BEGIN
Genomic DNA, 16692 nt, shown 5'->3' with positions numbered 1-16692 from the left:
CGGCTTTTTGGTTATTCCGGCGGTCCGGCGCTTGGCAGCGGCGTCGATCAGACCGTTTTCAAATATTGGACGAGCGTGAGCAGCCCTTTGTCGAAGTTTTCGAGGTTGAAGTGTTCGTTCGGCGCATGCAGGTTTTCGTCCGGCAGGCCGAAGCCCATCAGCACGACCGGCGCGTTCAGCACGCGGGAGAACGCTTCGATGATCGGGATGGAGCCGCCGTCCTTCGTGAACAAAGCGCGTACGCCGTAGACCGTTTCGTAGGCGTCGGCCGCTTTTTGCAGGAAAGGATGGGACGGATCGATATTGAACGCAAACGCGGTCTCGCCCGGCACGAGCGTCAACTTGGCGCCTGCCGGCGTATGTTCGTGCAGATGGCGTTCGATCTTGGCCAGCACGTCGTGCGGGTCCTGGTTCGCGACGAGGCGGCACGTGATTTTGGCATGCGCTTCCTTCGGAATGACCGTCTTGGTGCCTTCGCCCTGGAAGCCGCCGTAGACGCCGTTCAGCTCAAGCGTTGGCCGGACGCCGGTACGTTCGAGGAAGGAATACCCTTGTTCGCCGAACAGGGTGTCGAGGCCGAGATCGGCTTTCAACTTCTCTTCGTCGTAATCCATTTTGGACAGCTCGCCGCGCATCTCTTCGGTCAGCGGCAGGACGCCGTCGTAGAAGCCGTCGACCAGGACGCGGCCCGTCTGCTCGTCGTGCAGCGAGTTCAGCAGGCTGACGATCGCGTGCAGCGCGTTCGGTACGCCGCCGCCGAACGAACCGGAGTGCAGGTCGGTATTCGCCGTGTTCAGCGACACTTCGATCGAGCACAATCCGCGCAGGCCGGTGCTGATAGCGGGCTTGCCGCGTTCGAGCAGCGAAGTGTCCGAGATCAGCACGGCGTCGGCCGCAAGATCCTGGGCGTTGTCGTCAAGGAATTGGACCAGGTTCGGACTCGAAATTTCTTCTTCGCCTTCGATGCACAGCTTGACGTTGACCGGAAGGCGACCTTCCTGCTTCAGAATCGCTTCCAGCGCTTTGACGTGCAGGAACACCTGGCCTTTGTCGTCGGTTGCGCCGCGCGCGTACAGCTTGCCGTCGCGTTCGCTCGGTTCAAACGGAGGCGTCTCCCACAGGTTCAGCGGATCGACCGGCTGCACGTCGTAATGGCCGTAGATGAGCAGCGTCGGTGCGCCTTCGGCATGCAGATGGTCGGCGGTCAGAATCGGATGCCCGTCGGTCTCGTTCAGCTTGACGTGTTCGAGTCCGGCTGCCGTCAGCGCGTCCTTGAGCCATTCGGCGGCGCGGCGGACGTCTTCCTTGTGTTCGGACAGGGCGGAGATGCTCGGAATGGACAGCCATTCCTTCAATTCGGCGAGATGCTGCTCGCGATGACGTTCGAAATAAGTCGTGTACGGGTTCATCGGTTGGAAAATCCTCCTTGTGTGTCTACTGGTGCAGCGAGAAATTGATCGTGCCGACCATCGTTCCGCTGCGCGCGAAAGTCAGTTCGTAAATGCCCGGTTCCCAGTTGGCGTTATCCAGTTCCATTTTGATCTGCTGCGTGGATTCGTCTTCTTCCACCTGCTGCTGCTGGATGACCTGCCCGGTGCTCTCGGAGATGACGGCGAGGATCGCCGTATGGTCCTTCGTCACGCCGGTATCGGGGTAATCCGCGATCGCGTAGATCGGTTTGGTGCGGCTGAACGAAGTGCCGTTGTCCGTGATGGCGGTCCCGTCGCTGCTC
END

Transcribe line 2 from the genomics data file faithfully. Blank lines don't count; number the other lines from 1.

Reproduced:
CGGCTTTTTGGTTATTCCGGCGGTCCGGCGCTTGGCAGCGGCGTCGATCAGACCGTTTTCAAATATTGGACGAGCGTGAGCAGCCCTTTGTCGAAGTTTTCGAGGTTGAAGTGTTCGTTCGGCGCATGCAGGTTTTCGTCCGGCAGGCCGAAGCCCATCAGCACGACCGGCGCGTTCAGCACGCGGGAGAACGCTTCGATGATCGGGATGGAGCCGCCGTCCTTCGTGAACAAAGCGCGTACGCCGTAGACCGTTTCGTAGGCGTCGGCCGCTTTTTGCAGGAAAGGATGGGACGGATCGATATTGAACGCAAACGCGGTCTCGCCCGGCACGAGCGTCAACTTGGCGCCTGCCGGCGTATGTTCGTGCAGATGGCGTTCGATCTTGGCCAGCACGTCGTGCGGGTCCTGGTTCGCGACGAGGCGGCACGTGATTTTGGCATGCGCTTCCTTCGGAATGACCGTCTTGGTGCCTTCGCCCTGGAAGCCGCCGTAGACGCCGTTCAGCTCAAGCGTTGGCCGGACGCCGGTACGTTCGAGGAAGGAATACCCTTGTTCGCCGAACAGGGTGTCGAGGCCGAGATCGGCTTTCAACTTCTCTTCGTCGTAATCCATTTTGGACAGCTCGCCGCGCATCTCTTCGGTCAGCGGCAGGACGCCGTCGTAGAAGCCGTCGACCAGGACGCGGCCCGTCTGCTCGTCGTGCAGCGAGTTCAGCAGGCTGACGATCGCGTGCAGCGCGTTCGGTACGCCGCCGCCGAACGAACCGGAGTGCAGGTCGGTATTCGCCGTGTTCAGCGACACTTCGATCGAGCACAATCCGCGCAGGCCGGTGCTGATAGCGGGCTTGCCGCGTTCGAGCAGCGAAGTGTCCGAGATCAGCACGGCGTCGGCCGCAAGATCCTGGGCGTTGTCGTCAAGGAATTGGACCAGGTTCGGACTCGAAATTTCTTCTTCGCCTTCGATGCACAGCTTGACGTTGACCGGAAGGCGACCTTCCTGCTTCAGAATCGCTTCCAGCGCTTTGACGTGCAGGAACACCTGGCCTTTGTCGTCGGTTGCGCCGCGCGCGTACAGCTTGCCGTCGCGTTCGCTCGGTTCAAACGGAGGCGTCTCCCACAGGTTCAGCGGATCGACCGGCTGCACGTCGTAATGGCCGTAGATGAGCAGCGTCGGTGCGCCTTCGGCATGCAGATGGTCGGCGGTCAGAATCGGATGCCCGTCGGTCTCGTTCAGCTTGACGTGTTCGAGTCCGGCTGCCGTCAGCGCGTCCTTGAGCCATTCGGCGGCGCGGCGGACGTCTTCCTTGTGTTCGGACAGGGCGGAGATGCTCGGAATGGACAGCCATTCCTTCAATTCGGCGAGATGCTGCTCGCGATGACGTTCGAAATAAGTCGTGTACGGGTTCATCGGTTGGAAAATCCTCCTTGTGTGTCTACTGGTGCAGCGAGAAATTGATCGTGCCGACCATCGTTCCGCTGCGCGCGAAAGTCAGTTCGTAAATGCCCGGTTCCCAGTTGGCGTTATCCAGTTCCATTTTGATCTGCTGCGTGGATTCGTCTTCTTCCACCTGCTGCTGCTGGATGACCTGCCCGGTGCTCTCGGAGATGACGGCGAGGATCGCCGTATGGTCCTTCGTCACGCCGGTATCGGGGTAATCCGCGATCGCGTAGATCGGTTTGGTGCGGCTGAACGAAGTGCCGTTGTCCGTGATGGCGGTCCCGTCGCTGCTC